A good post day by trainee solicitor Ellen Fotheringham
Every day the casework team at JCWI receive the daily post by email, which often contains decisions from the Home Office or Tribunal in our clients' cases. In our line of work, opening the post can often be an anxious moment, sometimes with a disappointing outcome. However, yesterday was a fantastic post day for JCWI’s casework team: we received confirmation that two of our clients have been recognized as refugees and that one has won her human rights appeal, along with her two children. For a small team, this is a lot of good news for one day.
My own client, who was recognized as a refugee, has been living undocumented in the UK since she was 15 years old. Now 25, she has transitioned into adulthood in a state of limbo, unable to fully engage with her peers or society as a result of her immigration status. It is wonderful feeling to know that she can now begin to move on with life, having finally been granted access to justice, and the rights she has been denied for such a long time; although I cannot help to dwell a little on the years she has lost.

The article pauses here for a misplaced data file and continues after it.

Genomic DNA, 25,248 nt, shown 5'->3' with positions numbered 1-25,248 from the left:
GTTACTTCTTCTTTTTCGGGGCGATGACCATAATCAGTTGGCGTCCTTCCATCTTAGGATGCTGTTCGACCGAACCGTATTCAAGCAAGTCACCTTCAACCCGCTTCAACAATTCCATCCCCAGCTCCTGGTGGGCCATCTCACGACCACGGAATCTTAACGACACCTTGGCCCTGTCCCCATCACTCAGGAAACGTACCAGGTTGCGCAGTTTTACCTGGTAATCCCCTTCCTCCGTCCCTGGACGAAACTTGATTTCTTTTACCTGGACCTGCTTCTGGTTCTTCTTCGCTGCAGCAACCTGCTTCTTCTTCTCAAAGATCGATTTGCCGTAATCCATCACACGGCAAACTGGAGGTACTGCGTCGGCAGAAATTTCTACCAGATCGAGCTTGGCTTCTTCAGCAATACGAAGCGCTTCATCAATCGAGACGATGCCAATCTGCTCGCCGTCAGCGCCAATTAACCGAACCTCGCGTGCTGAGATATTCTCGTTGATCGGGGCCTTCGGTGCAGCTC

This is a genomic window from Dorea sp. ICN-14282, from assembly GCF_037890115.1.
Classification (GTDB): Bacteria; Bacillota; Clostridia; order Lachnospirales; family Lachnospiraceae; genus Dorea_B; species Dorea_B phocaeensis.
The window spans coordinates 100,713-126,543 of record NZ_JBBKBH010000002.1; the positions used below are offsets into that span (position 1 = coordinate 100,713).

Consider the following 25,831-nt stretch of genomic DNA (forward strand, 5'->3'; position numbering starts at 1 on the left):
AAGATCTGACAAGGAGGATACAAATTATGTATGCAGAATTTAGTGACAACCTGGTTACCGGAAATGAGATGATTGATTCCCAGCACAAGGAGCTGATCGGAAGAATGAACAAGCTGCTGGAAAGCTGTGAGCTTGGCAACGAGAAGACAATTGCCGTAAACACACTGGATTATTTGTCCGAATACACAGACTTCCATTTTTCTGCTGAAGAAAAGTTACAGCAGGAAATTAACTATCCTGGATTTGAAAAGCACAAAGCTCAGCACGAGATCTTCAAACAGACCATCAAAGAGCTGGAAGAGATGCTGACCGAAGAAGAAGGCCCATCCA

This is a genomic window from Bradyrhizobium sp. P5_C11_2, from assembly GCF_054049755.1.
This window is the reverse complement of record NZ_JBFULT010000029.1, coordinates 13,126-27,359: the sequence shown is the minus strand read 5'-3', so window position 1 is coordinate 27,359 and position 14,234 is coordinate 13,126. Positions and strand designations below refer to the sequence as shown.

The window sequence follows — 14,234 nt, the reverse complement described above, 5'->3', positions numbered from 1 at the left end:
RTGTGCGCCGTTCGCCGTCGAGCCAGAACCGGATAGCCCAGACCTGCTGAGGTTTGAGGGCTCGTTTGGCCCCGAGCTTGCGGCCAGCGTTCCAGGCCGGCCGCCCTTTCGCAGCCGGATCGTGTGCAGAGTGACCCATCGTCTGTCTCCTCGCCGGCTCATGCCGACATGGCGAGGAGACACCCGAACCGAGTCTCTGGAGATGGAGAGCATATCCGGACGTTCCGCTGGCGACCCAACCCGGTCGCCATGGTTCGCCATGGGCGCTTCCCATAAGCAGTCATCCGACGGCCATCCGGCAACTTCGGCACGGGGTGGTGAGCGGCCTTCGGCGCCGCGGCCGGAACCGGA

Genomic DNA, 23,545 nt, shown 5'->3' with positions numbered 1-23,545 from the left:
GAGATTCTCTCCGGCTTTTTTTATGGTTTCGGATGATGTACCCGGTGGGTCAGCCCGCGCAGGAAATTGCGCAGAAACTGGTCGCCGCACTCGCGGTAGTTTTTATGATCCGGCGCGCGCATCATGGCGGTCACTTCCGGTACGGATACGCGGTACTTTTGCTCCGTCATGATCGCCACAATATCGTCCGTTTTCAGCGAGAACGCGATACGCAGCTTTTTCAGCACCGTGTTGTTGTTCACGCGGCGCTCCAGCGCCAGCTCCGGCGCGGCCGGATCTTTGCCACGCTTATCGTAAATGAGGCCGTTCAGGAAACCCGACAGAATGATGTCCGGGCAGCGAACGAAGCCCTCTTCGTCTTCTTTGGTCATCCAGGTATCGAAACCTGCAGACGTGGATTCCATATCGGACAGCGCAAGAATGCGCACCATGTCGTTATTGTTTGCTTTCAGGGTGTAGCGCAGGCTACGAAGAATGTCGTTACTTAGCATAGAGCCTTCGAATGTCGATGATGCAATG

My colleague Sairah’s client was finally recognized as a refugee after she brought a legal challenge against the Home Office’s unlawful implementation of a Tribunal decision (after an Immigration Judge found that our client is a refugee, the Home Office attempted to grant him a lesser form of leave, only lasting for six months). Sariah felt vindicated for her client, but feels frustrated that he had to wait to so long to access his rights, and that the Home Office used vague wording in their response to her challenge, refusing to acknowledge or apologize for their serious error.
My colleague Enny’s victory at her appeal was a poignant moment. The client is an extremely vulnerable woman, who is a victim of serious domestic violence, together with her children. We have all seen Enny work incredibly hard on this case over the last month, including cancelling her holiday in order to represent the family at the appeal hearing. When Enny told her client the good news, she responded that she felt like she could finally breath again.
Whilst Enny’s own overwhelming emotion was happiness for the family, she also felt frustration. Of course, we all take a moment to celebrate good news and it's wonderful that our clients can finally move on with their lives. Yet, even on days with good news, we are reminded starkly of the failings of our current immigration system. It is a combination of both that inspires and drives us to continue with our work.